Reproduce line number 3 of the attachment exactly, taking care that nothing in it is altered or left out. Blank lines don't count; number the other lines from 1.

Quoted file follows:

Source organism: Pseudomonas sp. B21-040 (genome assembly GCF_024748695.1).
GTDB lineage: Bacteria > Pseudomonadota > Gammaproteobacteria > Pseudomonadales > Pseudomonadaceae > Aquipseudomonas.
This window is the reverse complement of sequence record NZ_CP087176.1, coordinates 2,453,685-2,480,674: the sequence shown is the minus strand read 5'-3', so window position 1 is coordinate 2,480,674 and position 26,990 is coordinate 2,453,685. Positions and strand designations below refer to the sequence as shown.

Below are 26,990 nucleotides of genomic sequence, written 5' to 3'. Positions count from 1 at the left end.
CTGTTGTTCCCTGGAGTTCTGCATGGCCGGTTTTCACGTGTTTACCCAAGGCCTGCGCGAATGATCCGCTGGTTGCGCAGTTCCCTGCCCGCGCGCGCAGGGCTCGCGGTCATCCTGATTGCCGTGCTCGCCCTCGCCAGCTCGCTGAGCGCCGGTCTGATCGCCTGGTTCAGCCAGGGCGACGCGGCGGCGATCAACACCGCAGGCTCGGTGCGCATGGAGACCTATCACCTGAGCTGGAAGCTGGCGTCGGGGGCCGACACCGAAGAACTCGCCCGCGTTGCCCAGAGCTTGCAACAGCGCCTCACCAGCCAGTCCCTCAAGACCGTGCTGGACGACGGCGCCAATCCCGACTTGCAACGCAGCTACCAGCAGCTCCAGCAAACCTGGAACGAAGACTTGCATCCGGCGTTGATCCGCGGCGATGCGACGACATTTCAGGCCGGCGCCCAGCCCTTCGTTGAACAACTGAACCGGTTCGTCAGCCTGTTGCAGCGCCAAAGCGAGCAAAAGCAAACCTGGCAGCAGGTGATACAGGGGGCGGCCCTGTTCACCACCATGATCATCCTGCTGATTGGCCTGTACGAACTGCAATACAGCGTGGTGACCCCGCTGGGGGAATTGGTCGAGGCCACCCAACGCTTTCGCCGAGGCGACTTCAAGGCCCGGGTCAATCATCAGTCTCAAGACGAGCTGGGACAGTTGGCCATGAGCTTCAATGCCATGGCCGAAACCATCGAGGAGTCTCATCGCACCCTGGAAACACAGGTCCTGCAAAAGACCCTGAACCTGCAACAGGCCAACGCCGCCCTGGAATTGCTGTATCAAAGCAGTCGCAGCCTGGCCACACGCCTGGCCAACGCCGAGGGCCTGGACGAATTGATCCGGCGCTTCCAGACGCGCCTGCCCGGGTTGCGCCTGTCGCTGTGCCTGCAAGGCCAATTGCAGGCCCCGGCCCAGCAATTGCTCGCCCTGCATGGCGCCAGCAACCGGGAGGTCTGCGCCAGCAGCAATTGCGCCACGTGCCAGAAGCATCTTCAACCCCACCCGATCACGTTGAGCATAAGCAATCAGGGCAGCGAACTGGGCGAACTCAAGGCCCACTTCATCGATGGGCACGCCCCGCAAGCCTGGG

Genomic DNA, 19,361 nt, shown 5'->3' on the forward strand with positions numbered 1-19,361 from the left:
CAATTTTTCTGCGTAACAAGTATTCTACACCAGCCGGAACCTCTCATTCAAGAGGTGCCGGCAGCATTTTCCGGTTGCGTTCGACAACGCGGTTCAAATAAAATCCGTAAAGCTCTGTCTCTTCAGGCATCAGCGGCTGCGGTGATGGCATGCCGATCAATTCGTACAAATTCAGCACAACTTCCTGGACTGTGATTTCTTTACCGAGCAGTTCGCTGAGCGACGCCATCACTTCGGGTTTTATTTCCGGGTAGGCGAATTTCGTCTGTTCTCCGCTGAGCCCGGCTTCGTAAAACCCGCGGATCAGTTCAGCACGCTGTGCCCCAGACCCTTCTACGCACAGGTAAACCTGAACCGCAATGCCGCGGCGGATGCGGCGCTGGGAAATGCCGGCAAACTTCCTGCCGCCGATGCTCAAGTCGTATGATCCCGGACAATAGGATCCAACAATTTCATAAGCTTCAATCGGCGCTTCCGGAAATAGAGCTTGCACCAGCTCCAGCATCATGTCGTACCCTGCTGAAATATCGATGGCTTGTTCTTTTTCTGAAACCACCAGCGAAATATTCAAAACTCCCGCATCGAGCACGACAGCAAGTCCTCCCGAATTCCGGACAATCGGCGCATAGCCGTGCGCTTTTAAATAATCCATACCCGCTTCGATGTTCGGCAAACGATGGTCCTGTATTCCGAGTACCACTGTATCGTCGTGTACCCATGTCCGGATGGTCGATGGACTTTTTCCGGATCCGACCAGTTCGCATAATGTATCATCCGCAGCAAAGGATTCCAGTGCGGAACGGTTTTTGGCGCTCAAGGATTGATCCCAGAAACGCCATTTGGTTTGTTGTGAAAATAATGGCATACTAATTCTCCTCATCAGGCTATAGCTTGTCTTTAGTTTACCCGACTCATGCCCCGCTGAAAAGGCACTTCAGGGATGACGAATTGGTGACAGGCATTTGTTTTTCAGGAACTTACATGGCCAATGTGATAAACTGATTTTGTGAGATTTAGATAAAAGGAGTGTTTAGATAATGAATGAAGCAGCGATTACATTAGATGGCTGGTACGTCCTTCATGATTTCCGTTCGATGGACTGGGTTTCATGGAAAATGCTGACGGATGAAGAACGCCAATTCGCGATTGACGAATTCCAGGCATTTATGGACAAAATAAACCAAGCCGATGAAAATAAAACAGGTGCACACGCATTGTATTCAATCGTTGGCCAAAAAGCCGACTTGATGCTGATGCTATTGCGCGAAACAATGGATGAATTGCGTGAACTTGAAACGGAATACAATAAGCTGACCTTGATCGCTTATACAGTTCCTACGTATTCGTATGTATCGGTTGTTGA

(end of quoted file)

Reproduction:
This window is the reverse complement of sequence record NZ_CP087176.1, coordinates 2,453,685-2,480,674: the sequence shown is the minus strand read 5'-3', so window position 1 is coordinate 2,480,674 and position 26,990 is coordinate 2,453,685. Positions and strand designations below refer to the sequence as shown.